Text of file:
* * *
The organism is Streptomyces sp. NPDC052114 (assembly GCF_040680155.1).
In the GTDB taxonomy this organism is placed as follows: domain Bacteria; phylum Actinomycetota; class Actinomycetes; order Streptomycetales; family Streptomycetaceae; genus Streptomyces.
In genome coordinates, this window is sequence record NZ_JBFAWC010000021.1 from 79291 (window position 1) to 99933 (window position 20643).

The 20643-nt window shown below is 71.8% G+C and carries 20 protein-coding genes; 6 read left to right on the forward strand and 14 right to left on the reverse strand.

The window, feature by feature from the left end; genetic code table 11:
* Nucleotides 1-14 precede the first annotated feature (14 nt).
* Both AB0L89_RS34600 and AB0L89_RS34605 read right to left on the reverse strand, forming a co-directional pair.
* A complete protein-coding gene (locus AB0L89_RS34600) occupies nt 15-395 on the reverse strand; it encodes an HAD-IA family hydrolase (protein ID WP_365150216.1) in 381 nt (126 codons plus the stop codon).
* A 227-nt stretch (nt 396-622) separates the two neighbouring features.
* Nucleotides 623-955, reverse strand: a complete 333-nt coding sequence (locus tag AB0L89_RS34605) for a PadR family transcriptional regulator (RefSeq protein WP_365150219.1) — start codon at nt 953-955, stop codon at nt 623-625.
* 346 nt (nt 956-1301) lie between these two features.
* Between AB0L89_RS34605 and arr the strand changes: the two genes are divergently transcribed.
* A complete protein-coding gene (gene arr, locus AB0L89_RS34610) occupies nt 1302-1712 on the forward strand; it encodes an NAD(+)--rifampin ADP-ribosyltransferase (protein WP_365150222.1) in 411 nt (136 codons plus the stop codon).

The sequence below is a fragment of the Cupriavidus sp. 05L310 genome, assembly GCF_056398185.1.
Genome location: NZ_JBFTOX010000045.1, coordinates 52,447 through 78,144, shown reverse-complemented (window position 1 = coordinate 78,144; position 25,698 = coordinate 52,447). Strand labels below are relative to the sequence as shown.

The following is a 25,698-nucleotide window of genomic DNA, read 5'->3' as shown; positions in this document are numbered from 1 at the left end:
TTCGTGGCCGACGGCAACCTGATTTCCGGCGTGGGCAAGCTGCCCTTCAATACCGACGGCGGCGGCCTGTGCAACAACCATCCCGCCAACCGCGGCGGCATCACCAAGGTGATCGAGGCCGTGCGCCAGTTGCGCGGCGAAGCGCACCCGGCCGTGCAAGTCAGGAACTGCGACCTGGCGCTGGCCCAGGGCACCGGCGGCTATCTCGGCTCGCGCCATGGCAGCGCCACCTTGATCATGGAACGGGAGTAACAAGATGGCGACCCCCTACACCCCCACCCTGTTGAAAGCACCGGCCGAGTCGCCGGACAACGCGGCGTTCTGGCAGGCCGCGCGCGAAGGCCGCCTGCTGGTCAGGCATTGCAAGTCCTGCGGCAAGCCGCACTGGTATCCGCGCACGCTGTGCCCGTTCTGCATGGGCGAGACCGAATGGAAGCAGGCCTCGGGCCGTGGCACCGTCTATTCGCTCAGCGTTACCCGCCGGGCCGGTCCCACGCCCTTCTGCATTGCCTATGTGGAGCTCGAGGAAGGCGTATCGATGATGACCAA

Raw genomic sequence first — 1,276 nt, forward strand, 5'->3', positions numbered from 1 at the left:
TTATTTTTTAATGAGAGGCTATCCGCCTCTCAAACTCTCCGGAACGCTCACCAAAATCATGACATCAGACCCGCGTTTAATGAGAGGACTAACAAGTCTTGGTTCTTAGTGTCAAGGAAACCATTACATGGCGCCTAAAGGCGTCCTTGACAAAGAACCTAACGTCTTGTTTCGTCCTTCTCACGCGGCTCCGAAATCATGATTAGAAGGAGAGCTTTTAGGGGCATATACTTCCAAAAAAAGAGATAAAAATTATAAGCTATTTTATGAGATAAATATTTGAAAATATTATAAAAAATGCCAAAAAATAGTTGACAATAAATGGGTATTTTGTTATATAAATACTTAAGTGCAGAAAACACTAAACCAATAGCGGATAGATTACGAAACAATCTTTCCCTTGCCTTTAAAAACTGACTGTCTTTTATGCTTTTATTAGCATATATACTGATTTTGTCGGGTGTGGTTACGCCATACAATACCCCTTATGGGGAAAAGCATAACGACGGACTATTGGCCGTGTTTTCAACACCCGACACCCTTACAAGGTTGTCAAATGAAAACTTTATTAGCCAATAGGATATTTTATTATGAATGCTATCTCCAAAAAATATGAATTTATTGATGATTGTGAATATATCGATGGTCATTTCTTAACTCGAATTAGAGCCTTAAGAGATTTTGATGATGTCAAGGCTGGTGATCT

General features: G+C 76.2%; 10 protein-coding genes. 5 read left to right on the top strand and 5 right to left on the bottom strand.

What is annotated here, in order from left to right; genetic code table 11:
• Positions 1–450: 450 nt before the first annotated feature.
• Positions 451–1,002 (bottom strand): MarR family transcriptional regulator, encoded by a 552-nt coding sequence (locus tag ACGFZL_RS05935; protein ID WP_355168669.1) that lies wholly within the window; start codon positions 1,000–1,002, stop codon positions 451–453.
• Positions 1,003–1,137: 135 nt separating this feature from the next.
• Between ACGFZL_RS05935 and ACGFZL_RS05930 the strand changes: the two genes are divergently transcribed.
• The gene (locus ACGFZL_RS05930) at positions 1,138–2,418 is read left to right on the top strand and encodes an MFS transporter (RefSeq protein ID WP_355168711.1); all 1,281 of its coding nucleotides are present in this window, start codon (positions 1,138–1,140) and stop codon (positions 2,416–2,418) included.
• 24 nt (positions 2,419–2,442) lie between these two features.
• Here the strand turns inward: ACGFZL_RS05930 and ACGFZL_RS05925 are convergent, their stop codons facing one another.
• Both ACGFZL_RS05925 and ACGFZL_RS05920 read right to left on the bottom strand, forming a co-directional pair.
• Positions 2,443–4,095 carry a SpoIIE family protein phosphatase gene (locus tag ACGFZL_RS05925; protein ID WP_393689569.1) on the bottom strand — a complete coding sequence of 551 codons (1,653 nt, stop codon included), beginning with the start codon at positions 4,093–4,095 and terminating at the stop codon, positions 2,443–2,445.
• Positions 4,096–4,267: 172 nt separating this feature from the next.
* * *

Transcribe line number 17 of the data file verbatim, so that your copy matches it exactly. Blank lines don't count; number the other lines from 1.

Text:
TTCGTGGCCGACGGCAACCTGATTTCCGGCGTGGGCAAGCTGCCCTTCAATACCGACGGCGGCGGCCTGTGCAACAACCATCCCGCCAACCGCGGCGGCATCACCAAGGTGATCGAGGCCGTGCGCCAGTTGCGCGGCGAAGCGCACCCGGCCGTGCAAGTCAGGAACTGCGACCTGGCGCTGGCCCAGGGCACCGGCGGCTATCTCGGCTCGCGCCATGGCAGCGCCACCTTGATCATGGAACGGGAGTAACAAGATGGCGACCCCCTACACCCCCACCCTGTTGAAAGCACCGGCCGAGTCGCCGGACAACGCGGCGTTCTGGCAGGCCGCGCGCGAAGGCCGCCTGCTGGTCAGGCATTGCAAGTCCTGCGGCAAGCCGCACTGGTATCCGCGCACGCTGTGCCCGTTCTGCATGGGCGAGACCGAATGGAAGCAGGCCTCGGGCCGTGGCACCGTCTATTCGCTCAGCGTTACCCGCCGGGCCGGTCCCACGCCCTTCTGCATTGCCTATGTGGAGCTCGAGGAAGGCGTATCGATGATGACCAA